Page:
I bolded that phrase because that’s the common thread in almost all of the stories I bring up in this piece – the abuse of the vulnerable and the marginalized. Speaking as a white man who shares his writing among a predominately white audience, I feel that this is important to point out repeatedly and loudly: people like us don’t typically see the worst aspects of police behaviour. We tend to get the benefit of the doubt. We tend to get off easier. We tend not to get shot eight times when some simple and widely-taught deescalation tactics will suffice to defuse the situation. We tend not to get thrown across classrooms by burly armed men twice our size.
And while women of all races are the victims of sexual assaults on a distressingly frequent basis, you just don’t seem to hear too many stories about white women being driven to remote locations and being sexually assaulted by provincial police officers.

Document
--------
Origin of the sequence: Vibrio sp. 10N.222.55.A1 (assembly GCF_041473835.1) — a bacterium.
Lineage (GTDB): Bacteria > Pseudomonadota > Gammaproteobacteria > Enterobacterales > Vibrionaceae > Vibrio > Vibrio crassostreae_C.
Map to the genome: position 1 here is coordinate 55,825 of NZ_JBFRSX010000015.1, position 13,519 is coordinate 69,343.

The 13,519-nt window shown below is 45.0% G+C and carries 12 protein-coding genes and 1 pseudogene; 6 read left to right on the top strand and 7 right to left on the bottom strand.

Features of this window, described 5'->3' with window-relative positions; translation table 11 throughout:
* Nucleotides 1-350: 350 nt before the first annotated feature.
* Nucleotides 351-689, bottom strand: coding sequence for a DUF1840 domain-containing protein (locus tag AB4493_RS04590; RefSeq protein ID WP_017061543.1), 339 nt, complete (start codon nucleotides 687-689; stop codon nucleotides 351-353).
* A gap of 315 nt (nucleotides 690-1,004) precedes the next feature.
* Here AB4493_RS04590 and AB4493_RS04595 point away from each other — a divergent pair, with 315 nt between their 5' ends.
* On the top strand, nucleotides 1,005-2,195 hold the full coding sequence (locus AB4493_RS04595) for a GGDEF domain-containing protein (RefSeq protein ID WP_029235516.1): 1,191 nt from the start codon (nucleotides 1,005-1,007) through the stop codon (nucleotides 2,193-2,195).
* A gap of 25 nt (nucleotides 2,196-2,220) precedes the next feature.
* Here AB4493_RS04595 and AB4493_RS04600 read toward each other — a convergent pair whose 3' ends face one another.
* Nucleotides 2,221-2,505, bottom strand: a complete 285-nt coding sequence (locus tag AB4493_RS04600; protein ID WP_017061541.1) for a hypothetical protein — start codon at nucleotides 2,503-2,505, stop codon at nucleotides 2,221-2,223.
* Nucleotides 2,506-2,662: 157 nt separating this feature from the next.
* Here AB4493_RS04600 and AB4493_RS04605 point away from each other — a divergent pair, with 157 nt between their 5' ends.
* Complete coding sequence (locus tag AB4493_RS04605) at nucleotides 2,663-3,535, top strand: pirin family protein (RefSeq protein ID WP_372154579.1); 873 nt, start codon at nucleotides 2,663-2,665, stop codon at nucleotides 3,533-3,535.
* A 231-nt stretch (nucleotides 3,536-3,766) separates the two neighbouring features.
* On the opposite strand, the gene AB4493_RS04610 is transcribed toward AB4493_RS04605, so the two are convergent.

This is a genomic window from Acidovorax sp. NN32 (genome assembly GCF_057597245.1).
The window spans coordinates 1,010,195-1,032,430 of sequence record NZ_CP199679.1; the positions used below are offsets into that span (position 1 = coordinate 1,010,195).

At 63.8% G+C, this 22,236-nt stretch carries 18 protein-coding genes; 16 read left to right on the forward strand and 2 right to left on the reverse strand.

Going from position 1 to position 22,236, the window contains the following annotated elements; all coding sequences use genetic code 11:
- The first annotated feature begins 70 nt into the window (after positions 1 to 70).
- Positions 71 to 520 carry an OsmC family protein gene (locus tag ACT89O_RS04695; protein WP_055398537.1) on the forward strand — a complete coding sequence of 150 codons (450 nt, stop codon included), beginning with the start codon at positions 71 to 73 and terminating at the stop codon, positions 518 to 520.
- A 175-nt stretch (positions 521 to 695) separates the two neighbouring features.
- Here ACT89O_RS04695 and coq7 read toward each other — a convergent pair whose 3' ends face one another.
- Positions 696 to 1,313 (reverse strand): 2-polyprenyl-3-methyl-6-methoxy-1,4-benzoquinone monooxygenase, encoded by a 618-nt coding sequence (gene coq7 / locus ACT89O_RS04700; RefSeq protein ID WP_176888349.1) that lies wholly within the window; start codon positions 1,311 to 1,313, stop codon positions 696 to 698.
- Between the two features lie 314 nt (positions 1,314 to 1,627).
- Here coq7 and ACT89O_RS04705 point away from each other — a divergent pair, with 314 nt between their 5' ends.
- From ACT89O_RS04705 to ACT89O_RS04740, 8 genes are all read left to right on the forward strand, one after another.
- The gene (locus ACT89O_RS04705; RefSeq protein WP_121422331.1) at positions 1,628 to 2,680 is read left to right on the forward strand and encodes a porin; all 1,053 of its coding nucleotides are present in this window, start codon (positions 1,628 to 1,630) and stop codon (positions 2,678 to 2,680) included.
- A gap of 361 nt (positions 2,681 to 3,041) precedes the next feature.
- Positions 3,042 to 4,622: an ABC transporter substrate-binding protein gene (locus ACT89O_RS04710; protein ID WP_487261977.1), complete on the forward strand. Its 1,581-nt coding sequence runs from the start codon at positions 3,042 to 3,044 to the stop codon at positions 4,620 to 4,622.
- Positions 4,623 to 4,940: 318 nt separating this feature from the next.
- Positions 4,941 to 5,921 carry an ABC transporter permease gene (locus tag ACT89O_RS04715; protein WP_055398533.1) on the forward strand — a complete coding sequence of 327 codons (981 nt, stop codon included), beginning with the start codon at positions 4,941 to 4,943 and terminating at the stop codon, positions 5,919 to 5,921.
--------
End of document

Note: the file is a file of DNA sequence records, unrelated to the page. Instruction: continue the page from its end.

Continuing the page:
Sadly – shamefully – that’s a story that’s all too familiar to Indigenous women in Canada.
I wrote last week about the suspension of eight Sûreté du Québec (SQ) officers in Val d’Or over accusations of widespread abuse and sexual assault of Native women in that community, a pattern of predation that will be disturbingly familiar to Indigenous women in northern British Columbia. The reaction by Quebec police to the suspension over the last week has been hubristically and stunningly shameful.
First of all, most of Val d’Or’s police force simply refused to turn up for work the weekend after their colleagues were suspended. I suppose they thought they were showing solidarity with their fellow officers, but the message that unequivocally sends is that cops look after each other before anybody else, regardless of the context.
Then, the police had the temerity to demand an apology from Quebec Public Security Minister Lise Thériault for having the outrageous temerity to weep when discussing the horrific accusation which have been levelled against eight SQ members, in a petition which reads: “Through the lack of control of her emotions and through her words, minister Thériault helped increase the public’s anger toward the police officers of Quebec”.